Earl Grey and Lavender Cheesecake
So we were discussing our reading of Death Comes to Pemberly by P.D. James for book club back in August, I wanted to make something fitting for a Jane Austen sequel. This is what I came up with. There are similar sounding recipes online but all the ones I saw failed to either make it Earl Grey-y enough and/or it wasn’t an appealing cheesecake recipe. And I totally failed at taking a picture of it! B
2 ½ cups of vanilla wafer crumbs
½ cup of melted butter
¼ cup of sugar
4 packages (8oz each) of cream cheese, room temperature
2 cups of cream
2 tbs lavender (tea or some kind of culinary lavender)
2 tbs Earl Grey Tea
1 ¾ cups of sugar
4 eggs lightly beaten
1 tbs vanilla
Combine vanilla wafer crumbs, sugar, and butter. Press onto bottom and sides of a greased 9 inch spring-form pan—I frequently go without pressing onto the sides of the pan and just go with the bottom. I’m much more into the filling than the crust and this filling stands up well without having crust on the sides. It’s your call. Pop in your 325 degree oven and wait 15-20 minutes or until lightly browned.
The day before or even before I start on the crust, I steep the cream—just like when making tea but very carefully. In a small pot slowly bring the cream to the perfect point of steaming over medium-low heat. You will see little bubbles around the edges and a light steam coming off the cream. Turn off the heat. Add in the Lavender and Earl Grey, stir it up, and let steep for no longer than 5 minutes, putting a lid on it will keep the cream hot enough. If it steeps too long it won’t be more flavourful it will just start tasting bitter, if you want it to pack more of a flavor punch I suggest adding more tea leaves to the steep. Pour the cream through a strainer to remove leaves, press on leaves in strainer to get out every bit of flavor. Let cool completely.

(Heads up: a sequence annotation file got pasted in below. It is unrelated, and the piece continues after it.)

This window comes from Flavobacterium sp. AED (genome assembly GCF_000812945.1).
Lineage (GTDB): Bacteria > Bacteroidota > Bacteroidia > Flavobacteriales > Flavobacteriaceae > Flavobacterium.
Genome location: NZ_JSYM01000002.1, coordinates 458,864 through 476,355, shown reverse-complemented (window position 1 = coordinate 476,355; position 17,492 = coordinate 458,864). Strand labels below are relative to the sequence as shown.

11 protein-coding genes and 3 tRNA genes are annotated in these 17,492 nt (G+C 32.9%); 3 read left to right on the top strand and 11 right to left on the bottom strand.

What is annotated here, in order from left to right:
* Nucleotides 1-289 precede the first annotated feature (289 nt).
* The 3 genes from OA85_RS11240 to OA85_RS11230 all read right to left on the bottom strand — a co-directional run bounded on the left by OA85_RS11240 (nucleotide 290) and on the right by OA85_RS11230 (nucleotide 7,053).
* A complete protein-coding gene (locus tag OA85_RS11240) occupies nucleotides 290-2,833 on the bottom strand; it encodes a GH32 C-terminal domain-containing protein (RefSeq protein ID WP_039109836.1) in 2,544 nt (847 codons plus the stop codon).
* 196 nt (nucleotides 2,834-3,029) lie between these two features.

In a large bowl, beat cream cheese, flavored cream, sugar, and vanilla until smooth and fluffy. Add eggs one at a time; beat on low speed until just combined. Pour into crust. Wrap pan in foil and put in a 325 degree oven for 1-1½ hours. It’s finished when there’s a light browning and the center is no longer jiggly if you give it a shake—it should be firm. Let it cool for at least 10 minutes—don’t be surprised if it falls a little bit. Run a knife around the edges and release the cake from the spring-form pan. The cake will not look perfect! It will have some cracks and the outer edges may be bit more browned than the middle. Perfect looking cheesecakes are always suspect in my book, the best ones have the marks of imperfection proving that the goal was delishness not good looks.
For serving I suggest steeping extra cream with Earl Grey, chilling it, and whipping it up into a whipped cream with some added honey for sweetness.
Death Comes To Pemberly